I try to give sensible advice. I hope it's not pat…I mean, my advice usually is that if you write a page a day in a year you have a book, so if someone can find a single half-hour in their day, they will end up completing a novel. But getting published, that's another story. I don't give advice about that because, well, it's just too hard. And anyway, what would my advice be? First go on a blind date with a well-known novelist. Marry him and have his children. Then burn out as a criminal defense lawyer, stay home for a while, then write a novel and get him to send it to his agent.
Now, that's useful.

I saw from your site that you have an appreciation for E.M. Forster (I love him too). Do you find that you try to imitate anything about your favorite authors, or do you keep your reading and writing separate?
I imitate all the time. I try always to learn from the novels I read. Invariably when you imitate it comes through the lens of your own style, so it ends up being yours. And hey, if I'm writing too much like E.M. Forster, that can't be bad, right?
I can never understand those writers who say they don't read when writing. After all, I became a writer because I love to read. And I'm always reading. Always. And I'm always working. It's my job. So what would I do? When would I just be doing one or the other?

I was on a panel with Khaled Hosseini. (easily the nicest man in the universe) and he said that he once saw a movie in which someone says that the mark of a rank amateur writer is if he is producing more words than he takes in. I.e., real writers read.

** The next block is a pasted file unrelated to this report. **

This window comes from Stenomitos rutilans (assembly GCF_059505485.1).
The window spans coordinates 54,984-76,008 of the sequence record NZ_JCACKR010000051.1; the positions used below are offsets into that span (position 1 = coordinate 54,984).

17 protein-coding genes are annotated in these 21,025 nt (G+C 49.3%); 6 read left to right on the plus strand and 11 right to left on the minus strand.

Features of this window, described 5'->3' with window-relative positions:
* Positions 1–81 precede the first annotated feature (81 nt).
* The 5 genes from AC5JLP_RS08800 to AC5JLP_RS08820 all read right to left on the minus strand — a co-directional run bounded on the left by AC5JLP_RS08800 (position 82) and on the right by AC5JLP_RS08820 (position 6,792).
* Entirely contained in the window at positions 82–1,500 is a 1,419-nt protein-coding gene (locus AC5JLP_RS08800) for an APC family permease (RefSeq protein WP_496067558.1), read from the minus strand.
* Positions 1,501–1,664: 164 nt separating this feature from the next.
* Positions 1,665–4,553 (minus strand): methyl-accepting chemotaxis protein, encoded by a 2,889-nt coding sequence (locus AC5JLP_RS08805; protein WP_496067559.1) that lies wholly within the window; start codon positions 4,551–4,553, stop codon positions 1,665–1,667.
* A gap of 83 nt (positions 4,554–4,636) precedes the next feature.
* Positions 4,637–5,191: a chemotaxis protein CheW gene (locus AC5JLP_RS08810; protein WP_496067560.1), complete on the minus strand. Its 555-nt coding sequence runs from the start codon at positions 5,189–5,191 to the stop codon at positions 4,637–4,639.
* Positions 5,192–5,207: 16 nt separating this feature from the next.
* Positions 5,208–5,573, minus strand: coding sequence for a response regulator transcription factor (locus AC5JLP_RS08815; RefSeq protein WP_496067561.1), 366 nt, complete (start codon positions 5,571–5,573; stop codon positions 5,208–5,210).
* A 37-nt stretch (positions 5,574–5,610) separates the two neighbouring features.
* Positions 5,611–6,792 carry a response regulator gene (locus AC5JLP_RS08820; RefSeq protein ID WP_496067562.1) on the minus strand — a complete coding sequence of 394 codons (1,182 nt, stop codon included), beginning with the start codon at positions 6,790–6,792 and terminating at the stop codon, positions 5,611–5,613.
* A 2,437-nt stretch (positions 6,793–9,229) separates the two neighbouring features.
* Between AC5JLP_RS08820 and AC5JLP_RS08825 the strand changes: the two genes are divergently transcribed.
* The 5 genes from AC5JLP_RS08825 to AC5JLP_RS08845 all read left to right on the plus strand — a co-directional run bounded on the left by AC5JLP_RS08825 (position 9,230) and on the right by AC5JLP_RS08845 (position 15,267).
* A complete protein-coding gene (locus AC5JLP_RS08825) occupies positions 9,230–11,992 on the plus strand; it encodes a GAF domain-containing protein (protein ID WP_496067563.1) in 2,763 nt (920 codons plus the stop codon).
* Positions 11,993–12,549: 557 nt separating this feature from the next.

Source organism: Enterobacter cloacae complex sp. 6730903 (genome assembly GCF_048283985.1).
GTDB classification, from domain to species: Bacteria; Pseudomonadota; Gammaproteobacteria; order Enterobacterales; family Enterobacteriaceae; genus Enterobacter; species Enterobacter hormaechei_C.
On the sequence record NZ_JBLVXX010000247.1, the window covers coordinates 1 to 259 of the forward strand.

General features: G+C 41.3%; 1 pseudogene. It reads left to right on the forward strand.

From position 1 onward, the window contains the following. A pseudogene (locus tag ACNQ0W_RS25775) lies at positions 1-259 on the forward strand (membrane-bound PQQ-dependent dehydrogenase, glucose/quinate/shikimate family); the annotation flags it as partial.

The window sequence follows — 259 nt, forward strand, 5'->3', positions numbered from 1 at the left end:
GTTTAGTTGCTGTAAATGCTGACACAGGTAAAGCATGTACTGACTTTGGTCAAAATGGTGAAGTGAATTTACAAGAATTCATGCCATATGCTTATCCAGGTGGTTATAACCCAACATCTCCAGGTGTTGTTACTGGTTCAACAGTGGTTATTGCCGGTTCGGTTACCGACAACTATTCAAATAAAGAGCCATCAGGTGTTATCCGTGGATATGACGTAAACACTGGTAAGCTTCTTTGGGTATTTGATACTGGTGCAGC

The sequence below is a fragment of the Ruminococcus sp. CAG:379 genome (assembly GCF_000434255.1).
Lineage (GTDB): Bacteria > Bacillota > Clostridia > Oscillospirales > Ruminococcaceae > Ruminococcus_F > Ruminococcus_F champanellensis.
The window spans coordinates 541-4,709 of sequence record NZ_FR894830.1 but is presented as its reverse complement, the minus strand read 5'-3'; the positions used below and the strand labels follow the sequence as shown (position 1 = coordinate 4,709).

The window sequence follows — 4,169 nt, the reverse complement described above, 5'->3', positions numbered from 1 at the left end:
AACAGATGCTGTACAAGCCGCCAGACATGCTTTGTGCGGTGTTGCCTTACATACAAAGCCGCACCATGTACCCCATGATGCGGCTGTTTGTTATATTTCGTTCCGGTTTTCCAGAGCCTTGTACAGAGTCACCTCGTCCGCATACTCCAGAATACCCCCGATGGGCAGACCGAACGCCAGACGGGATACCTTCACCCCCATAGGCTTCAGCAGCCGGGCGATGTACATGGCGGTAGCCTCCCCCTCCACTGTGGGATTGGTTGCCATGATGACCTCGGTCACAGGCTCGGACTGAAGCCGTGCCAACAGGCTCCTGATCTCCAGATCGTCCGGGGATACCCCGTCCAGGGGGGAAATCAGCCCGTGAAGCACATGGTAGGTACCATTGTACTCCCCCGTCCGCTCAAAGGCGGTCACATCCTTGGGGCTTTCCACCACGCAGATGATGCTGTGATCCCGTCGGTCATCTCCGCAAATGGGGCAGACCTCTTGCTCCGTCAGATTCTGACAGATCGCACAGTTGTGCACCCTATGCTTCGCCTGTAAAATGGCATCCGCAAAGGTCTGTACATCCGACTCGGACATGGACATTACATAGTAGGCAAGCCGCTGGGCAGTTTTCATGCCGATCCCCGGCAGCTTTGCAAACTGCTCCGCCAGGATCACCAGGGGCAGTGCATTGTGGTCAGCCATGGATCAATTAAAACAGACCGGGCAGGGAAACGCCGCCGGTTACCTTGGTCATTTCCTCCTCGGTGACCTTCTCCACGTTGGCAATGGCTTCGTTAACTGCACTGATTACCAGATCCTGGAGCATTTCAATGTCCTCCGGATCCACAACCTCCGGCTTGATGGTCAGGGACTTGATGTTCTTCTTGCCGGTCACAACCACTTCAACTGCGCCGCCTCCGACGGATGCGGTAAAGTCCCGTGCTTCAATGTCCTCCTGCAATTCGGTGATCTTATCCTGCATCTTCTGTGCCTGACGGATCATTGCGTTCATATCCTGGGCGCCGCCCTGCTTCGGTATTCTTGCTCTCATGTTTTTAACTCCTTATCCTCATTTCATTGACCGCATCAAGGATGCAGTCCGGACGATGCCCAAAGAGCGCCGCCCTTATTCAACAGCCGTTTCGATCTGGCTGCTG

Now you give my readers some advice. Completing the first draft of a book is a huge accomplishment. But then an author is faced with revisions, which can feel like taking a house apart and then putting it back together again, brick by brick. What's your advice for writers on the revision process?
God, I hate revising. But you know what? The only thing worse is not revising. Because then it's CRAP. I keep Annie Lamott's phrase, "Shitty first drafts" in my mind at all times. It's the only thing that gets me through a draft. So then I have to rewrite rewrite and rewrite some more. I think having a good reader help you is important because it's nigh on impossible to force yourself to hack away at something that you spent a lot of time on.

Read aloud, that's a great technique. Awful prose cannot tolerate being read aloud.

Love and Other Impossible Pursuits has been optioned by Disney: can you tell us anything about the film version as of now?
Don Roos, the writer and director of the Opposite of Sex and Happy Endings has written an awesome screenplay. It's so good - he took lots of my jokes and made them funnier. I loved it. I hope he decides to direct it because I think he's brilliant.

I hung out for a few days last summer in Manasquan, on the Jersey Shore. It was…interesting. Next time I go back to the Shore, which towns should I hit up?
My shore geography is woefully out of date. When I was in high school my friends and I would go to Ocean Beach. We never had enough money for tolls on the way home so we'd run them all the way up to Ridgewood.

By the way, you don't go "to the shore." You go "down the shore."

Tell us something about Oprah Winfrey that those of us who have not been up close to her would know. Anything.
How about the fact that she is amazing? That woman has some supernatural gift for making people feel at ease. I honestly felt like I knew her my whole life. That we were best friends. Crazy, huh?

She also has gorgeous shoes, Pradas, so uncomfortable that she had to walk onto the stage barefoot and put them on once she sat down.

How does it feel to be the 137th person interviewed for
Hey, my lucky number!